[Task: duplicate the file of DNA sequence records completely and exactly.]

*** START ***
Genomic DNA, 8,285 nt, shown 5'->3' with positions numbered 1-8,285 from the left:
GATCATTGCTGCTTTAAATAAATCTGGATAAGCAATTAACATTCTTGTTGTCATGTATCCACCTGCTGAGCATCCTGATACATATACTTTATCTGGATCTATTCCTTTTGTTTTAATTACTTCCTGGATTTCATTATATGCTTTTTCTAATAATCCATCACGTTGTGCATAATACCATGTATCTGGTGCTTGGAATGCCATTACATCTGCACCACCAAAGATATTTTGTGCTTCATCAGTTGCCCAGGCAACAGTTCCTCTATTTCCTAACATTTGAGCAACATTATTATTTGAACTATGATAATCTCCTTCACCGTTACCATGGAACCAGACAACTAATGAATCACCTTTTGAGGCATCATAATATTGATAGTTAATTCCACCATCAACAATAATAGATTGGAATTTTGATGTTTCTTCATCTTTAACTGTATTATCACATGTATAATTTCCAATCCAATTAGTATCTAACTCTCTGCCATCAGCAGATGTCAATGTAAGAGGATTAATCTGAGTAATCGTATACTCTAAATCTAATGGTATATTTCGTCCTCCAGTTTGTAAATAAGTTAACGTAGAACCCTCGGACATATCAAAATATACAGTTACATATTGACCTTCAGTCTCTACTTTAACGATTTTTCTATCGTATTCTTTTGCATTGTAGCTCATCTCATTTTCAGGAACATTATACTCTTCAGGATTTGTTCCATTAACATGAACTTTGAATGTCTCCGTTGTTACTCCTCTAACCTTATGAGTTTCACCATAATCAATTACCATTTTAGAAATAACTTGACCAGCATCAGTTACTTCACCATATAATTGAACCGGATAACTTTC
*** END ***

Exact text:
Genomic DNA, 8,285 nt, shown 5'->3' with positions numbered 1-8,285 from the left:
GATCATTGCTGCTTTAAATAAATCTGGATAAGCAATTAACATTCTTGTTGTCATGTATCCACCTGCTGAGCATCCTGATACATATACTTTATCTGGATCTATTCCTTTTGTTTTAATTACTTCCTGGATTTCATTATATGCTTTTTCTAATAATCCATCACGTTGTGCATAATACCATGTATCTGGTGCTTGGAATGCCATTACATCTGCACCACCAAAGATATTTTGTGCTTCATCAGTTGCCCAGGCAACAGTTCCTCTATTTCCTAACATTTGAGCAACATTATTATTTGAACTATGATAATCTCCTTCACCGTTACCATGGAACCAGACAACTAATGAATCACCTTTTGAGGCATCATAATATTGATAGTTAATTCCACCATCAACAATAATAGATTGGAATTTTGATGTTTCTTCATCTTTAACTGTATTATCACATGTATAATTTCCAATCCAATTAGTATCTAACTCTCTGCCATCAGCAGATGTCAATGTAAGAGGATTAATCTGAGTAATCGTATACTCTAAATCTAATGGTATATTTCGTCCTCCAGTTTGTAAATAAGTTAACGTAGAACCCTCGGACATATCAAAATATACAGTTACATATTGACCTTCAGTCTCTACTTTAACGATTTTTCTATCGTATTCTTTTGCATTGTAGCTCATCTCATTTTCAGGAACATTATACTCTTCAGGATTTGTTCCATTAACATGAACTTTGAATGTCTCCGTTGTTACTCCTCTAACCTTATGAGTTTCACCATAATCAATTACCATTTTAGAAATAACTTGACCAGCATCAGTTACTTCACCATATAATTGAACCGGATAACTTTC